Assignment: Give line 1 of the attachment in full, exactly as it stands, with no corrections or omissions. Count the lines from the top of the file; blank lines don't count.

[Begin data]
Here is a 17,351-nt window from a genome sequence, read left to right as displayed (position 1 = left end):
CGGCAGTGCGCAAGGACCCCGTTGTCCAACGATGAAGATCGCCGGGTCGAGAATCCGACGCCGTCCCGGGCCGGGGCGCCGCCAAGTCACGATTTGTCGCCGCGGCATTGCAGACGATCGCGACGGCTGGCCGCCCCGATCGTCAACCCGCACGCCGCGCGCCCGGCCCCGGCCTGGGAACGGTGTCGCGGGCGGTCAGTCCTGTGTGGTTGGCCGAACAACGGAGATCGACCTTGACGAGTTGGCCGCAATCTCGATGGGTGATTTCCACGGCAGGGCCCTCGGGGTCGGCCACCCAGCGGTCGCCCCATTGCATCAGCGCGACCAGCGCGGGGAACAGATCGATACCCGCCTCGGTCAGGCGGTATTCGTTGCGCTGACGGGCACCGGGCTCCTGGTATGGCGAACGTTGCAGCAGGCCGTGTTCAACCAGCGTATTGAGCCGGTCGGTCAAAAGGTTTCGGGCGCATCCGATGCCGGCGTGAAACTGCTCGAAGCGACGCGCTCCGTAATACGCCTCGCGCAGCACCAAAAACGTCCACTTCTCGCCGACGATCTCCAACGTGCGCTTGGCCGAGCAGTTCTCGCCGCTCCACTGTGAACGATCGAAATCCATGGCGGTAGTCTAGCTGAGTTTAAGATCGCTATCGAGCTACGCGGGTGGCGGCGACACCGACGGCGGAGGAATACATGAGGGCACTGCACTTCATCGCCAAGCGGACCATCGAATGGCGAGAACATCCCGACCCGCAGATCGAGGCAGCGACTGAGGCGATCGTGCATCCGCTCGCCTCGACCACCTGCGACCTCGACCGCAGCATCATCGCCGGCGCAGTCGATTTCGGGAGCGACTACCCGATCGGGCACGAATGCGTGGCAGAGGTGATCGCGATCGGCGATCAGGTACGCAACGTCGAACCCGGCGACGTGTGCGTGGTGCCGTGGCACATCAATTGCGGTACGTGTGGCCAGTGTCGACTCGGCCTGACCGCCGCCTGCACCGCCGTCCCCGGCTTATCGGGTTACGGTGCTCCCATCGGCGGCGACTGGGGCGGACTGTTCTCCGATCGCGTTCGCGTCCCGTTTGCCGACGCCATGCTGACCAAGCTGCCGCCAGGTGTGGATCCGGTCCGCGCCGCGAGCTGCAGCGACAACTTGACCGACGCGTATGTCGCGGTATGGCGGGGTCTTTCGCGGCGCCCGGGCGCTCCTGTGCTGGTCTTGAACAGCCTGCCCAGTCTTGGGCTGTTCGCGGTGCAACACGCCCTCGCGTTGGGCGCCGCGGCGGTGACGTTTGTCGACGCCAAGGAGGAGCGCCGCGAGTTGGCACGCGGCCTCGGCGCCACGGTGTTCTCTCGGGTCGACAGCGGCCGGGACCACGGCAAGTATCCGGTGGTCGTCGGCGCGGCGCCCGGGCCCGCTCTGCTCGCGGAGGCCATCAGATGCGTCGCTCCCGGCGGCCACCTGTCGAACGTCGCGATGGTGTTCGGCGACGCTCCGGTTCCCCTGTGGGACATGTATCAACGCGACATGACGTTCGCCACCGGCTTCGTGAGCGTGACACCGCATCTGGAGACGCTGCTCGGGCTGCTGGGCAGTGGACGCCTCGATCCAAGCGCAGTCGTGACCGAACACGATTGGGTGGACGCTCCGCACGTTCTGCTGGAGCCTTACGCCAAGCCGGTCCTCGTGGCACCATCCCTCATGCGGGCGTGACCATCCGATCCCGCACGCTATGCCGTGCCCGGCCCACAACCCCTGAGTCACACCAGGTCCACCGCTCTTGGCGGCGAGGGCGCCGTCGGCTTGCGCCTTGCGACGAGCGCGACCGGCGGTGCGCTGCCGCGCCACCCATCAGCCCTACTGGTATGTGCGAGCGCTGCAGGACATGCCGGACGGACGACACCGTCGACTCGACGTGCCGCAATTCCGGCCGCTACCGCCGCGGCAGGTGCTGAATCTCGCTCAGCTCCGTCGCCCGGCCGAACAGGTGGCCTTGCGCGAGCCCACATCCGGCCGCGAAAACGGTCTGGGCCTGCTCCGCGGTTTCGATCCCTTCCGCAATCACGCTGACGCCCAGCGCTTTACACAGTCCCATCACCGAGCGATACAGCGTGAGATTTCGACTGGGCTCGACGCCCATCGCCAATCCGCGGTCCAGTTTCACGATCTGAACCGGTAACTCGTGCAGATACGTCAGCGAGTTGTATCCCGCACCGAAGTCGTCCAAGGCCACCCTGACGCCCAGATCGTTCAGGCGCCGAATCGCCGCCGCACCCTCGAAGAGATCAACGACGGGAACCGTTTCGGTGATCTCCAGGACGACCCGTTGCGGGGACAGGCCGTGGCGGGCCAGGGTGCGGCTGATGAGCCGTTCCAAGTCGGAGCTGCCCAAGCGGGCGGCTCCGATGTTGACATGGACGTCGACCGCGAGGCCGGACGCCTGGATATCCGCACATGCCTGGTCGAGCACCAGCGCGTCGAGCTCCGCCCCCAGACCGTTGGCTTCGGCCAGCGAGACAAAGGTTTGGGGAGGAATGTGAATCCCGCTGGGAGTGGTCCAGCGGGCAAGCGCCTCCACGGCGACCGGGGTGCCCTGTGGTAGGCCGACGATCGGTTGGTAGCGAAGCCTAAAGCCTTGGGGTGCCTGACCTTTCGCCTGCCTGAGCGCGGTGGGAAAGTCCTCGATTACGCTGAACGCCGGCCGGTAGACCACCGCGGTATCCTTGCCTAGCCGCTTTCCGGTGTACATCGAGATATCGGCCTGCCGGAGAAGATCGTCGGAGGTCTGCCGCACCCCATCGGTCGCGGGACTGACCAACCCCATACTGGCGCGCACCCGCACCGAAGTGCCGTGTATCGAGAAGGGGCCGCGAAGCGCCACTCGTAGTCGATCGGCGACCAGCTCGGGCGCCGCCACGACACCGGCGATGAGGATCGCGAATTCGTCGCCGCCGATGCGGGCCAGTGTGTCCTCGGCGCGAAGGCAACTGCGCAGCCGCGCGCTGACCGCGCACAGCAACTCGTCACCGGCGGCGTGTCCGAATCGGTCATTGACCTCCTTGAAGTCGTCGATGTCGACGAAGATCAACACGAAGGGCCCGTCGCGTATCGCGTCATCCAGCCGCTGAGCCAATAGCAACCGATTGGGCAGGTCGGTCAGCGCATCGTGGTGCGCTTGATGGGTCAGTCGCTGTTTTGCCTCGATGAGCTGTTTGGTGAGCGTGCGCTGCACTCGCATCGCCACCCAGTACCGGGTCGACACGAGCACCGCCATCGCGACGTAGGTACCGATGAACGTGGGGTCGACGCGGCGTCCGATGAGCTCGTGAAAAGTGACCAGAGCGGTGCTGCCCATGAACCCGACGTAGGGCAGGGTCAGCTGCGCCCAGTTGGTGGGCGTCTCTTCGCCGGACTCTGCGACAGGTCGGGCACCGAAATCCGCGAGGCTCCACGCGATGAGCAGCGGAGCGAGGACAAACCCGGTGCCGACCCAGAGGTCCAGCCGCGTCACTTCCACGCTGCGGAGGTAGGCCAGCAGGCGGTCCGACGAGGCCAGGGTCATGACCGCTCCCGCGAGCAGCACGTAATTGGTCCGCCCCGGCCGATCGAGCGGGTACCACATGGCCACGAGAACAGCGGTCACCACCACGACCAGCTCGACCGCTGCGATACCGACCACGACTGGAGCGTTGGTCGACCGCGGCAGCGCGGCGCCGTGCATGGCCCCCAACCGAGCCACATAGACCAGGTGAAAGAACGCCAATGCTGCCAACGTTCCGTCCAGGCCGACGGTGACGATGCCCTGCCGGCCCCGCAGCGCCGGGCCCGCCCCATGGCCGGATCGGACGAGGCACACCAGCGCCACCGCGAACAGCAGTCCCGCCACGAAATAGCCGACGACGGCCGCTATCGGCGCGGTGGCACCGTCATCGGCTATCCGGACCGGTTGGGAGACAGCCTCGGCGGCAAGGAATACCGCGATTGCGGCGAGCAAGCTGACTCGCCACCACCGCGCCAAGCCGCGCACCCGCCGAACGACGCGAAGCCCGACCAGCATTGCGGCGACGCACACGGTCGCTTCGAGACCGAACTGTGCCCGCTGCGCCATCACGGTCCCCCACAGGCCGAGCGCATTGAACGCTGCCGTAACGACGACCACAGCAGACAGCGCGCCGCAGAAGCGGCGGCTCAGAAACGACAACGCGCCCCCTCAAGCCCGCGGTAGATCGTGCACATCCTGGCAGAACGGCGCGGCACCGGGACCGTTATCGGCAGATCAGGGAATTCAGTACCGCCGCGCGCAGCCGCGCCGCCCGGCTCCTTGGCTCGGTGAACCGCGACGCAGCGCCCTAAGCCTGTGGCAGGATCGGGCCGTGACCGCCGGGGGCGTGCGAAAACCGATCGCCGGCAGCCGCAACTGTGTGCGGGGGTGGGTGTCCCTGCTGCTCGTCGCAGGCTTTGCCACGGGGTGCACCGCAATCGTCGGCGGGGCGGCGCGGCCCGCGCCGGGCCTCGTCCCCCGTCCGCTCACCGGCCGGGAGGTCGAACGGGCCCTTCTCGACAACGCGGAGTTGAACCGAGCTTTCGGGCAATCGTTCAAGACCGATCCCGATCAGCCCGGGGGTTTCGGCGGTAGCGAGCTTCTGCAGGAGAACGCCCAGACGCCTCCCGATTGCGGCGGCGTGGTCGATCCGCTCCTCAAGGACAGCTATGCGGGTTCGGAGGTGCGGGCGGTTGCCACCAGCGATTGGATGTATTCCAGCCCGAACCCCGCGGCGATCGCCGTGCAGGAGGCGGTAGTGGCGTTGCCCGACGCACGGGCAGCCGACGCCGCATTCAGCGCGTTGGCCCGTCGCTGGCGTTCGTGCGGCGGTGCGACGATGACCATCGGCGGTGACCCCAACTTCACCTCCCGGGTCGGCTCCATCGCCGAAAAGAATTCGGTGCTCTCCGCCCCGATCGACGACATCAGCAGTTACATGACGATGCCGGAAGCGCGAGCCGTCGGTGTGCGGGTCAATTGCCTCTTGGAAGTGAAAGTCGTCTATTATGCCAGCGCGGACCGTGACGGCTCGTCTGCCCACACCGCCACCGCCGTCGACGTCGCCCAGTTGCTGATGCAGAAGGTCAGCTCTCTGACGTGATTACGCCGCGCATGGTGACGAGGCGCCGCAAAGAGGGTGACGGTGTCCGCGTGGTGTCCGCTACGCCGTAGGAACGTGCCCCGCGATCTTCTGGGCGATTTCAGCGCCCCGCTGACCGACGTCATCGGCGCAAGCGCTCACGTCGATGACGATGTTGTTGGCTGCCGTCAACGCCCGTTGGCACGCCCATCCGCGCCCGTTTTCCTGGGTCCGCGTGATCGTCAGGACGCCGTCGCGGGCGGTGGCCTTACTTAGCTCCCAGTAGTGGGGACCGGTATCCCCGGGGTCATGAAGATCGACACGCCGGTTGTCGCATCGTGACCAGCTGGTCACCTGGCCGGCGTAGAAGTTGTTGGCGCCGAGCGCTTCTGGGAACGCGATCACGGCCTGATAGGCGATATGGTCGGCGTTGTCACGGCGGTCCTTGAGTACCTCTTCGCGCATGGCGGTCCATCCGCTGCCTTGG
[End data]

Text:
Here is a 17,351-nt window from a genome sequence, read left to right as displayed (position 1 = left end):